• ensconce •
Part of Speech: Verb, transitive
Meaning: 1. To conceal something in a safe, secret place. 2. To set up in a prominent, fixed place, as to ensconce yourself on the coffee table so everyone can see you.
Notes: This word has the usual family members, such as ensconcing the noun and adjective. However, they are rarely used. The past participle, ensconced, is used almost like an adjective. Just remember, it begins with an E and uses a C after the S—not a K.
In Play: Always check the room before canoodling: "Unbeknownst to his older sister, Little Woody Dewett ensconced himself behind the draperies in the living room to see what his sister and her boyfriend might be up to that evening." In the holiday season we are more likely than usual to ensconce things: "Hillary ensconced the angel she had inherited from her grandmother on the crown of the Christmas tree after all the other decorations were in place."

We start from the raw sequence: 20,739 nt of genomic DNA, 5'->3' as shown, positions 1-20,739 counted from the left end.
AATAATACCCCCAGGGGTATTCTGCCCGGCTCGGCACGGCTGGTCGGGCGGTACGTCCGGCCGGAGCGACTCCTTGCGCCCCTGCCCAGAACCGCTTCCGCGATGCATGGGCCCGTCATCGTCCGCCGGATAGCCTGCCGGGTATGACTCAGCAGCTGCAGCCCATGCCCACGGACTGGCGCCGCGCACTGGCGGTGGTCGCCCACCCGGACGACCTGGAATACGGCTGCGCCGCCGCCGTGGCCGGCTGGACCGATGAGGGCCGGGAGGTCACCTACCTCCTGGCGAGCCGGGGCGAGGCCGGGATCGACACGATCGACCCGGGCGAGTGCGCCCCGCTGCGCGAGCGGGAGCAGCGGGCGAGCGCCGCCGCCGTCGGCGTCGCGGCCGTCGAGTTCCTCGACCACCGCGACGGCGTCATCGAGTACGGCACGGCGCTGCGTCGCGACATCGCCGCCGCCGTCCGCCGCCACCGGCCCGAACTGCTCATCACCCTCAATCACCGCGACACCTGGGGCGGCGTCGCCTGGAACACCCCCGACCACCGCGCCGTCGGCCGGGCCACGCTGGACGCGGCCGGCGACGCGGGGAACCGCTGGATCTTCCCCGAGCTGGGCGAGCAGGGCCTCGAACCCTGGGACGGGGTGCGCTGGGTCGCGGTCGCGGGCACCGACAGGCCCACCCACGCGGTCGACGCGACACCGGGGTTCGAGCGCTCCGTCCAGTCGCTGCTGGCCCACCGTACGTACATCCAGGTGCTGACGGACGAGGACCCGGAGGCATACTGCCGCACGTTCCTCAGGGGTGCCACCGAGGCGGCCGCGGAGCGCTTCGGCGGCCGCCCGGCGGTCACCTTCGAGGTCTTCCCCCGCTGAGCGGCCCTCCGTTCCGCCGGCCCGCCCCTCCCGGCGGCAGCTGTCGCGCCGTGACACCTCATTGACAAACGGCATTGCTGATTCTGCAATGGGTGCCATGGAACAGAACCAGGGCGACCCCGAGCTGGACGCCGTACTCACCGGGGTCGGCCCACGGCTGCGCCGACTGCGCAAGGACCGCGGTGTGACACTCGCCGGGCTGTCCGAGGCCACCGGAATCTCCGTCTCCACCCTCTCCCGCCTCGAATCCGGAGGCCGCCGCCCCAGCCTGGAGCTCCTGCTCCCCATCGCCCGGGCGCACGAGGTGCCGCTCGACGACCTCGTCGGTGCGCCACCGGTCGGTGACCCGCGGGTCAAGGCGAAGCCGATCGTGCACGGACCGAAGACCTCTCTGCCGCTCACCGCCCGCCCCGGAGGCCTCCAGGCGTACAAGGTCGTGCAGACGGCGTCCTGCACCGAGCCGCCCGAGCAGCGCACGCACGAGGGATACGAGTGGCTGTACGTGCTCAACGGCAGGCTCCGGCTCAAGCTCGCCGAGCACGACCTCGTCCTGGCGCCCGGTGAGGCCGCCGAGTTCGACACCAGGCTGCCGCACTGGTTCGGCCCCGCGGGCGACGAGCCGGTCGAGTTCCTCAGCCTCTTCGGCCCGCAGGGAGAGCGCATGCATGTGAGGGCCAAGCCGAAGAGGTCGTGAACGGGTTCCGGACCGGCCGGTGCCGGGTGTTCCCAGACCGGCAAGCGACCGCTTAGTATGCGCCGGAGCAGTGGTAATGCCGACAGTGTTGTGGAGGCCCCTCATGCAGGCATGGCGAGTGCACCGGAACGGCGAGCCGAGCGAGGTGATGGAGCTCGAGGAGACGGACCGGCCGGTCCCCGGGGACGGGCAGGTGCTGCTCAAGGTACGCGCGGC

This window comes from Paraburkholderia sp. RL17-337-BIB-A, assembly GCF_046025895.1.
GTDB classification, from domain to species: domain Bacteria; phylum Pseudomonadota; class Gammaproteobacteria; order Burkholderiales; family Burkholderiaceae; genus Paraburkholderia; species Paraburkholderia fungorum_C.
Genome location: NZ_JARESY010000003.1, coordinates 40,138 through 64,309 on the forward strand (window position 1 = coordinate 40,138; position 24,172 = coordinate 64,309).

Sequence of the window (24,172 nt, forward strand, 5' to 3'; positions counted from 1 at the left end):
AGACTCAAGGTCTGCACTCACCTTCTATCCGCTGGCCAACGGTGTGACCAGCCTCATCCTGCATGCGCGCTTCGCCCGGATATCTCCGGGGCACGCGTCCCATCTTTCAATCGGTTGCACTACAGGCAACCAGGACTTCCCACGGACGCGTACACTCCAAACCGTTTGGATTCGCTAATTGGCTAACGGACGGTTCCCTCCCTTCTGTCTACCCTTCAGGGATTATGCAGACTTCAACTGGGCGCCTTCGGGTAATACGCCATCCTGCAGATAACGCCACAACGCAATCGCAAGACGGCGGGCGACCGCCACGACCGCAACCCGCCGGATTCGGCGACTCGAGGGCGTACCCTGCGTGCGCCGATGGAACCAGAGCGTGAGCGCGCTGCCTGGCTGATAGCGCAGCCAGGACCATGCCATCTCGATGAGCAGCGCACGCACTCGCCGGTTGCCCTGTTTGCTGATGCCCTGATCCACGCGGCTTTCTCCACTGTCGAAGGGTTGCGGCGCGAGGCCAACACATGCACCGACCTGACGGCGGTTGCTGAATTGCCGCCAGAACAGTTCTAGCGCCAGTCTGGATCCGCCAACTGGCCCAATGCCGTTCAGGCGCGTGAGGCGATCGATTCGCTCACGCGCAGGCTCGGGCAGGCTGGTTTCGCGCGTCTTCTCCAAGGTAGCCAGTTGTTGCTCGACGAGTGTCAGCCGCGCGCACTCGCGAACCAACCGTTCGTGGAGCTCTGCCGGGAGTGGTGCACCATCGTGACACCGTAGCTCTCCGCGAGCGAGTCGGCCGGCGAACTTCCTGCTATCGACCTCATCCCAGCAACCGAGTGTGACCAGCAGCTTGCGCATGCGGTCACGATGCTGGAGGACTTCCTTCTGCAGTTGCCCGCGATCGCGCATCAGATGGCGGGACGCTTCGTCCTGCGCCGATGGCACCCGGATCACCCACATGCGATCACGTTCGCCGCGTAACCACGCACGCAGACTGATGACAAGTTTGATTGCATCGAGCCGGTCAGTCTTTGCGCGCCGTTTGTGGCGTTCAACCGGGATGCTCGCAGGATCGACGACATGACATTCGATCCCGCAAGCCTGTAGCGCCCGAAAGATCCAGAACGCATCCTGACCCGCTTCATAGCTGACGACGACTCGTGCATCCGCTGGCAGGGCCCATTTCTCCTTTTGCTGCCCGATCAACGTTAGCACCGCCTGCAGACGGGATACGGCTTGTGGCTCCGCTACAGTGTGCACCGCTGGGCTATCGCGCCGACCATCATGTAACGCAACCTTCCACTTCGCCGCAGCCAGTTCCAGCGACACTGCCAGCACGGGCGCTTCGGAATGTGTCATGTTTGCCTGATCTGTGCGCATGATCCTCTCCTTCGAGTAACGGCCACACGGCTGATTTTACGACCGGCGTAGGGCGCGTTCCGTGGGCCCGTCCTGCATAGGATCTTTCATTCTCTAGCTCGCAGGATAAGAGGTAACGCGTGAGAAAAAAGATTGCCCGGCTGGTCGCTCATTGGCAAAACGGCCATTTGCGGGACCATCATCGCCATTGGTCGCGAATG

Word History: It seems unlikely that this good word is related to the sconce that now refers to a wall lamp. In fact, English has another word, sconce "earthworks, small fort", which went into the making of the verb ensconce. This noun probably came from Dutch schans, akin to German Schanze "earthwork, redoubt". Meaning No. 2 above is a US extension of the original meaning of "dig in, fortify". The word for the wall candle or lamp comes from Old French esconse "lantern" from the Latin absconsus "hidden", the past participle (absconsus) of abscondere "to hide". (Yes, our word abscond comes from the same Latin verb.) But the ironic twist here is that the Latin word for "hidden" became the English word for a prominent light on a wall. Quite a semantic journey. (We are happy that Susan Lister has become ensconced in the Alpha Agora and is a regular contributor of Good Words.)
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